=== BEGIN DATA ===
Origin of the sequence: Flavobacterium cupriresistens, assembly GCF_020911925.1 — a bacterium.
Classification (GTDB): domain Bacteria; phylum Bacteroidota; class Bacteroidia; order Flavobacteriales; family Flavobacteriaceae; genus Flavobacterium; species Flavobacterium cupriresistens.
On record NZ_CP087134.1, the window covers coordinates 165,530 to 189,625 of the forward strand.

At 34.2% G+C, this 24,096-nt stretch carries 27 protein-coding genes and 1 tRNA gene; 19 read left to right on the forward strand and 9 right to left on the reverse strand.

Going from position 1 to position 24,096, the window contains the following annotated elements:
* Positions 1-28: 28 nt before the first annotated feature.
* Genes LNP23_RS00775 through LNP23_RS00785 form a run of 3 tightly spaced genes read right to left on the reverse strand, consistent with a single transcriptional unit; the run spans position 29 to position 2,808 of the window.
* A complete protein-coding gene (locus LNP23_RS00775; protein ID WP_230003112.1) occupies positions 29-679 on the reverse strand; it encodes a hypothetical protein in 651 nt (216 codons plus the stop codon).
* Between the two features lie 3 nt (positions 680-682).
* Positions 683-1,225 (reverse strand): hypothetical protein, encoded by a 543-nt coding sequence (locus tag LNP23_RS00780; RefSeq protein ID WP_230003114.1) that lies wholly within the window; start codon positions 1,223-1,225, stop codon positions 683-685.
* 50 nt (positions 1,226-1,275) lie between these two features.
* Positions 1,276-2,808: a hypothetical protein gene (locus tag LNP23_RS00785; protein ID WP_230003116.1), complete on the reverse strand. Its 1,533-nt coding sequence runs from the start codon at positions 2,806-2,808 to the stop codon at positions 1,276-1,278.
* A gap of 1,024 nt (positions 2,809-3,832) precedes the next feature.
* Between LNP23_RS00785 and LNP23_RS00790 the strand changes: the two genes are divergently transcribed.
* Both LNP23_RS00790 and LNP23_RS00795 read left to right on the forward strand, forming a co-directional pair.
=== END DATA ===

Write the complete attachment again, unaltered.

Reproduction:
Origin of the sequence: Flavobacterium cupriresistens, assembly GCF_020911925.1 — a bacterium.
Classification (GTDB): domain Bacteria; phylum Bacteroidota; class Bacteroidia; order Flavobacteriales; family Flavobacteriaceae; genus Flavobacterium; species Flavobacterium cupriresistens.
On record NZ_CP087134.1, the window covers coordinates 165,530 to 189,625 of the forward strand.

At 34.2% G+C, this 24,096-nt stretch carries 27 protein-coding genes and 1 tRNA gene; 19 read left to right on the forward strand and 9 right to left on the reverse strand.

Going from position 1 to position 24,096, the window contains the following annotated elements:
* Positions 1-28: 28 nt before the first annotated feature.
* Genes LNP23_RS00775 through LNP23_RS00785 form a run of 3 tightly spaced genes read right to left on the reverse strand, consistent with a single transcriptional unit; the run spans position 29 to position 2,808 of the window.
* A complete protein-coding gene (locus LNP23_RS00775; protein ID WP_230003112.1) occupies positions 29-679 on the reverse strand; it encodes a hypothetical protein in 651 nt (216 codons plus the stop codon).
* Between the two features lie 3 nt (positions 680-682).
* Positions 683-1,225 (reverse strand): hypothetical protein, encoded by a 543-nt coding sequence (locus tag LNP23_RS00780; RefSeq protein ID WP_230003114.1) that lies wholly within the window; start codon positions 1,223-1,225, stop codon positions 683-685.
* 50 nt (positions 1,226-1,275) lie between these two features.
* Positions 1,276-2,808: a hypothetical protein gene (locus tag LNP23_RS00785; protein ID WP_230003116.1), complete on the reverse strand. Its 1,533-nt coding sequence runs from the start codon at positions 2,806-2,808 to the stop codon at positions 1,276-1,278.
* A gap of 1,024 nt (positions 2,809-3,832) precedes the next feature.
* Between LNP23_RS00785 and LNP23_RS00790 the strand changes: the two genes are divergently transcribed.
* Both LNP23_RS00790 and LNP23_RS00795 read left to right on the forward strand, forming a co-directional pair.